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9 Grammatical Errors (and How to Avoid Them)

by Tom Ashford

I have a confession to make: I’m a bit of a Grammar Nazi. I say “a bit” because there’s a time and a place for it – I rarely use capital letters when typing a message to my friends on Facebook Messenger, for example (even for pronouns). I save all my capital letters up for articles like this; I’m not wasting such a precious resource on the likes of them.

It’s for the greater good, of course. My friends and I constantly berated one of our group for always writing “could of” instead of “could have”, and now he rarely if ever makes that mistake anymore. I’m sure he really appreciates what we did for him.

You might be reading this and thinking, why do I need to be fluent with correct grammar? Everyone makes mistakes – isn’t that what an editor’s for? And you’re right… to an extent. You write the story and the editor makes sure that the mistakes don’t slip through the net (allowing for some poetic license, of course). But unless you’re really rich, you can’t have an editor follow you around everywhere you go making sure that you don’t mess up. And as writers, we really ought to know the language we work in.

Here are nine of the most common mistakes, and how to avoid making them.

1. Wayward Apostrophes

Apostrophes are where most people trip up. The trick is to remember that apostrophes are never used to indicate a plural, only a possession. So dogs have paws, or perhaps you might refer to a dog’s paw. If there are lots of dogs then you’d write the dogs’ paws, because when a group of something possesses something else, the apostrophe comes after the ’s’.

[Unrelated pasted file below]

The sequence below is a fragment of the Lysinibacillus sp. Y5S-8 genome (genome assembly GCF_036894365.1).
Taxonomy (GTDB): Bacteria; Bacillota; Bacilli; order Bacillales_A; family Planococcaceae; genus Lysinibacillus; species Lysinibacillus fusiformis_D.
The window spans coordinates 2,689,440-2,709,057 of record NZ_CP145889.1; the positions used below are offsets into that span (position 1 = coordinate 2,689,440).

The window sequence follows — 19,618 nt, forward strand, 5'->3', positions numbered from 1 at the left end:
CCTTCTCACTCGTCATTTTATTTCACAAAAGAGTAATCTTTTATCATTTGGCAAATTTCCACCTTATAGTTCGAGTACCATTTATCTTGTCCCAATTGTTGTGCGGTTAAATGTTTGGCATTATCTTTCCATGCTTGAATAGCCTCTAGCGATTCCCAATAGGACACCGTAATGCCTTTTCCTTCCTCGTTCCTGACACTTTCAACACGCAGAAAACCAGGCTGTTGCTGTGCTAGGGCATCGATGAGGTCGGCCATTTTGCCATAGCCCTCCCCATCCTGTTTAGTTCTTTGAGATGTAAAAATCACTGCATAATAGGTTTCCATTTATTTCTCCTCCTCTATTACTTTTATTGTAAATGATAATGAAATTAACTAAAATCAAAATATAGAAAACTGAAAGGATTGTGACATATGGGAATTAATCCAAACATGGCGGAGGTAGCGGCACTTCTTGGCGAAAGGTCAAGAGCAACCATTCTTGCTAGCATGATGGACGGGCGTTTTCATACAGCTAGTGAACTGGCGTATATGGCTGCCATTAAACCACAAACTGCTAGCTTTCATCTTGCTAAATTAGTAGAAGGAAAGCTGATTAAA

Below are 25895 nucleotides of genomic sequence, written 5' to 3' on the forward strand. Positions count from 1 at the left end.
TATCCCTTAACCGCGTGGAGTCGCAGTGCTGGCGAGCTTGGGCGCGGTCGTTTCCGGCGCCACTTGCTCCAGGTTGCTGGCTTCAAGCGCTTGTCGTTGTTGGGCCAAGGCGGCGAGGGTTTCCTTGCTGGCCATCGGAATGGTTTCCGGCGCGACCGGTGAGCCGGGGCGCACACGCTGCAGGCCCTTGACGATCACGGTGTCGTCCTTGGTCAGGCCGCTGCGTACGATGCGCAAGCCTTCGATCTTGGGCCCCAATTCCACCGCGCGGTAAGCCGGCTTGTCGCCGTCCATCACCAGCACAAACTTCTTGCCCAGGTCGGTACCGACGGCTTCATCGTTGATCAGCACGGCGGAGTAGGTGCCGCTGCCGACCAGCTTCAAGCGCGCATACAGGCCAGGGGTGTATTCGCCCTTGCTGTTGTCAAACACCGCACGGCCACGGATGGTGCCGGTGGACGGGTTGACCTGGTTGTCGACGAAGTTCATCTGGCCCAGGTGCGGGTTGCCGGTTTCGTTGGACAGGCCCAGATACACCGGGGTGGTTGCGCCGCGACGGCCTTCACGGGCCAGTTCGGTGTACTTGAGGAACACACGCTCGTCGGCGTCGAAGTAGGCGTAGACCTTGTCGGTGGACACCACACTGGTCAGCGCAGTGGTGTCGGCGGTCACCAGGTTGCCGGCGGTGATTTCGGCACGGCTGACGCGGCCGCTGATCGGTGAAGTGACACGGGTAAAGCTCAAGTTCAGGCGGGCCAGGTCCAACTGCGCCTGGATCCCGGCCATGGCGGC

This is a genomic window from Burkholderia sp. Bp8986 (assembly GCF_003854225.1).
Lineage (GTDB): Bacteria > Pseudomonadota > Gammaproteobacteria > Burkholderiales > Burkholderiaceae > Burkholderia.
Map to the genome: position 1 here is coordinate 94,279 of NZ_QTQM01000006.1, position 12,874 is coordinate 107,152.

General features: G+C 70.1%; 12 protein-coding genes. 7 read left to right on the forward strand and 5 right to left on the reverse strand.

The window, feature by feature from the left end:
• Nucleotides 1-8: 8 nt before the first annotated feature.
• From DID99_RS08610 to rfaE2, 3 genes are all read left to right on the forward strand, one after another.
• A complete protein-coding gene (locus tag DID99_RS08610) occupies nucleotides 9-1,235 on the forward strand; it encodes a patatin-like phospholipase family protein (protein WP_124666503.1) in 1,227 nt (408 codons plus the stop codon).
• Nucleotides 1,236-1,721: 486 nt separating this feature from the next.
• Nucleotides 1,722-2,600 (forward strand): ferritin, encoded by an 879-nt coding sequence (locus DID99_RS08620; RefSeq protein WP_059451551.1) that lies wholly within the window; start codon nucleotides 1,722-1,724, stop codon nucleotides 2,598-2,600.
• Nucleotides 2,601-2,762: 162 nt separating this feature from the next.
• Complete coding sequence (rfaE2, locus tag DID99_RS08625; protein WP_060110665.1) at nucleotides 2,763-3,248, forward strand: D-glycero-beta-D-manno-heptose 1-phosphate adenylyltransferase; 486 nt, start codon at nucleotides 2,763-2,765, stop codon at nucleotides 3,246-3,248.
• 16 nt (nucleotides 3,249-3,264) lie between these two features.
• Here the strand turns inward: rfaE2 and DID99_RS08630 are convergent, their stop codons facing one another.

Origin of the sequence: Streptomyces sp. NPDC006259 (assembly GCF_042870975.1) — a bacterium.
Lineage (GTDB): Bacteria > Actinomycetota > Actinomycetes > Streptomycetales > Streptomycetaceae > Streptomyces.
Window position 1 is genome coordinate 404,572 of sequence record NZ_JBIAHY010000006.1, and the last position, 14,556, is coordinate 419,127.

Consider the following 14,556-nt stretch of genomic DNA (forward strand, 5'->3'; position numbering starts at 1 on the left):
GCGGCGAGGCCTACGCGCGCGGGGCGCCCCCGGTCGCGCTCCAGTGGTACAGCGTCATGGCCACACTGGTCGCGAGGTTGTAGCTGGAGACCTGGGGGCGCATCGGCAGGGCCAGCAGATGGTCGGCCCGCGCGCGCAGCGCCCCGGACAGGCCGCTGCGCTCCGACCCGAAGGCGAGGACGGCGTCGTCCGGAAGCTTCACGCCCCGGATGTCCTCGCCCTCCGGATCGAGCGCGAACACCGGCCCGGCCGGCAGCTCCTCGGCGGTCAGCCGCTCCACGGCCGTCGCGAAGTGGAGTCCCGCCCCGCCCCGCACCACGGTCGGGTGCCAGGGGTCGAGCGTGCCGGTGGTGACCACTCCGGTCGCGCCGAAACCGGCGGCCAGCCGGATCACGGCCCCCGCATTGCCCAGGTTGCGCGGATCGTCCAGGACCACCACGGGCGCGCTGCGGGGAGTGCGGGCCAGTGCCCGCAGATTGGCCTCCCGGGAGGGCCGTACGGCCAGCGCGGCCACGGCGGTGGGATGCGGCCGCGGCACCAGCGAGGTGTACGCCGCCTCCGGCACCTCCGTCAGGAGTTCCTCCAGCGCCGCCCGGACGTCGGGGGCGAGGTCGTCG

There’s split opinion on this, but if a name ends with ’s’ (take Thomas, for example) you can either add an apostrophe and then another ’s’ (so Thomas’s), or just add an apostrophe (Thomas’). I prefer the latter as I think it looks cleaner. And never use an apostrophe for a date (it’s 1900s, not 1900’s).

2. Its or It’s

Coming straight off the back of wayward apostrophes is another common error – mixing up its and it’s.

As a word, ‘it’ does not get an apostrophe when it comes to applying a plural. If I’m writing about a cat and its cat-bed, there’s no apostrophe.

However, if you’re abbreviating ‘it is’ or ‘it has’ then ‘it’ does get an apostrophe. For example, ‘it’s almost winter’ or ‘it’s been a long time coming’.

3. Your or You’re

It’s simple, but it’s also simple enough to slip through the net. ‘You’re’ is an abbreviation of ‘you are’, whereas ‘your’ indicates possession. For example: Your writing can only improve when you’re looking out for these mistakes.

4. Their, There or They’re

Another attack of the homophones. This one is probably more frequent than the last two put together.

‘There’ is a place or situation: we are going over there, or there isn’t much time left.

‘Their’ indicates possession: their house is much bigger than mine.

‘They’re’ is short for ‘they are’: they’re going to the shops later.

5. Could Have or Could Of

And finally we get to the one that winds me right up. So many people get this wrong, which is understandable as phonetically – when we say it quickly – it sounds as if it should be ‘should of’ (or could of, or would of). But I’m afraid there’s only one correct way of writing it. It’s always ‘have’, not ‘of’.